224 new wildlife species discovered in Greater Mekong region

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The discoveries listed in a report by the World Wildlife Fund (WWF) include a new rock gecko found in Thailand, a mulberry tree species in Vietnam, a monkey named after a volcano, and a big-headed frog in Vietnam and Cambodia that is already threatened by deforestation.

A conservation group has said 224 new species were discovered in the Greater Mekong region in 2020, despite the “intense threat” of habitat loss.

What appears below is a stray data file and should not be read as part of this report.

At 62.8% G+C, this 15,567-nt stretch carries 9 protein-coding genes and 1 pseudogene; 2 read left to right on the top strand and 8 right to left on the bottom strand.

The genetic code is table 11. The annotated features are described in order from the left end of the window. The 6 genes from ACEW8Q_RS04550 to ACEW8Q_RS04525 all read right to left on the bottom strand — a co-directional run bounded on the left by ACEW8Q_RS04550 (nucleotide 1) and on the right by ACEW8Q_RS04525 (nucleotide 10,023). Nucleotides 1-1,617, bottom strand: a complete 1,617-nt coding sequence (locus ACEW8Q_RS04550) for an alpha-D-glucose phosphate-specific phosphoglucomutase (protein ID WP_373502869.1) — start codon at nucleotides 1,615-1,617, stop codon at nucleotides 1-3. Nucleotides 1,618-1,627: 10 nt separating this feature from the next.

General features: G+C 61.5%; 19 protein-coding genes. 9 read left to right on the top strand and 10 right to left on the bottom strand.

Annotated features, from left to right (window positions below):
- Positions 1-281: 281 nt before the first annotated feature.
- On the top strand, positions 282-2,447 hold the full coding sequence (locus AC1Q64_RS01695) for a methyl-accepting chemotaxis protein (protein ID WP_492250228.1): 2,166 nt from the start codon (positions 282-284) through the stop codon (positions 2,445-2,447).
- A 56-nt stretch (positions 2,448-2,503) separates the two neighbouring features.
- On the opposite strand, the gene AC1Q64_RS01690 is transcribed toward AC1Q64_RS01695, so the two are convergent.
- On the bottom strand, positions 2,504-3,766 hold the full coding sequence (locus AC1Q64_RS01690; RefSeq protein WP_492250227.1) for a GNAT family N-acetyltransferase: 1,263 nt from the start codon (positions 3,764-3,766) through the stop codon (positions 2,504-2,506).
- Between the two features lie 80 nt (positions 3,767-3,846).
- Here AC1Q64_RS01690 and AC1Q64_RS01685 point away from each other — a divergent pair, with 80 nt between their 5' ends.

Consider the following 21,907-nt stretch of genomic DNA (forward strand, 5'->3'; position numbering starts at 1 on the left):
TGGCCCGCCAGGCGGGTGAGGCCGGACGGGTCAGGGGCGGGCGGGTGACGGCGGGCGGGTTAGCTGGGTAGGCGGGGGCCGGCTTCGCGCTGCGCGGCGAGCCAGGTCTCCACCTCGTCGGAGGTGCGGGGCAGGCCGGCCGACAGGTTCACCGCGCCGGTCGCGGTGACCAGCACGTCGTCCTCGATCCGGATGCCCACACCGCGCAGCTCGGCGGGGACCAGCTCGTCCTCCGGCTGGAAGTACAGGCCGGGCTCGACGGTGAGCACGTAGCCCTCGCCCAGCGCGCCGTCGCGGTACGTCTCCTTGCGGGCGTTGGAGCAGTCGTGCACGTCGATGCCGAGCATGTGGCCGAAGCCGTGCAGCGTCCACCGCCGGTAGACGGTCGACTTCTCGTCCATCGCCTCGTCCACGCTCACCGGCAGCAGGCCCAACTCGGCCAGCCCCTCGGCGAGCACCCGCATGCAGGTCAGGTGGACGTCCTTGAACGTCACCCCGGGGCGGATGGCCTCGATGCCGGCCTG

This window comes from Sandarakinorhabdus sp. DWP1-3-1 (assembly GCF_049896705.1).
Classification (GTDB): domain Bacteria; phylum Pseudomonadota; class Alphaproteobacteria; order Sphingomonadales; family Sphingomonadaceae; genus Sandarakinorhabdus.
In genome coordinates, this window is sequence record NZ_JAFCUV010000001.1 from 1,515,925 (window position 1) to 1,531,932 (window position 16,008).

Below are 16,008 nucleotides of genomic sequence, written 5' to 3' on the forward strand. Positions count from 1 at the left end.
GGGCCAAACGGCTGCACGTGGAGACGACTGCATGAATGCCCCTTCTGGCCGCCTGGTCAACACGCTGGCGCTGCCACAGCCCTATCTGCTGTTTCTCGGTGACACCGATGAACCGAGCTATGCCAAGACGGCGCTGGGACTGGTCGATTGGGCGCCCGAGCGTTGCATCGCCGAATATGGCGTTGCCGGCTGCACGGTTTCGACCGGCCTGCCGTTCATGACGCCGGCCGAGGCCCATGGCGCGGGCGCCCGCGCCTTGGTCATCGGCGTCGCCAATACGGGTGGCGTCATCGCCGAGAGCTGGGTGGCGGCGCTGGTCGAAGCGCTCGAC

The discoveries listed in a report by the World Wildlife Fund (WWF) include a new rock gecko found in Thailand, a mulberry tree species in Vietnam, a monkey named after a volcano, and a big-headed frog in Vietnam and Cambodia that is already threatened by deforestation.



The WWF said the 224 discoveries underlined the rich biodiversity of the Mekong region, which encompasses Thailand, Myanmar, Laos, Cambodia and Vietnam, and were testament to the resilience of nature in surviving in fragmented and degraded natural habitats.


The area is home to some of the world’s most endangered species, at risk of habitat destruction, diseases from human activities and the illegal wildlife trade.

A United Nations report last year said wildlife trafficking in Southeast Asia was creeping back after a temporary disruption from coronavirus restrictions, which saw countries shut borders and tighten surveillance. (NNT)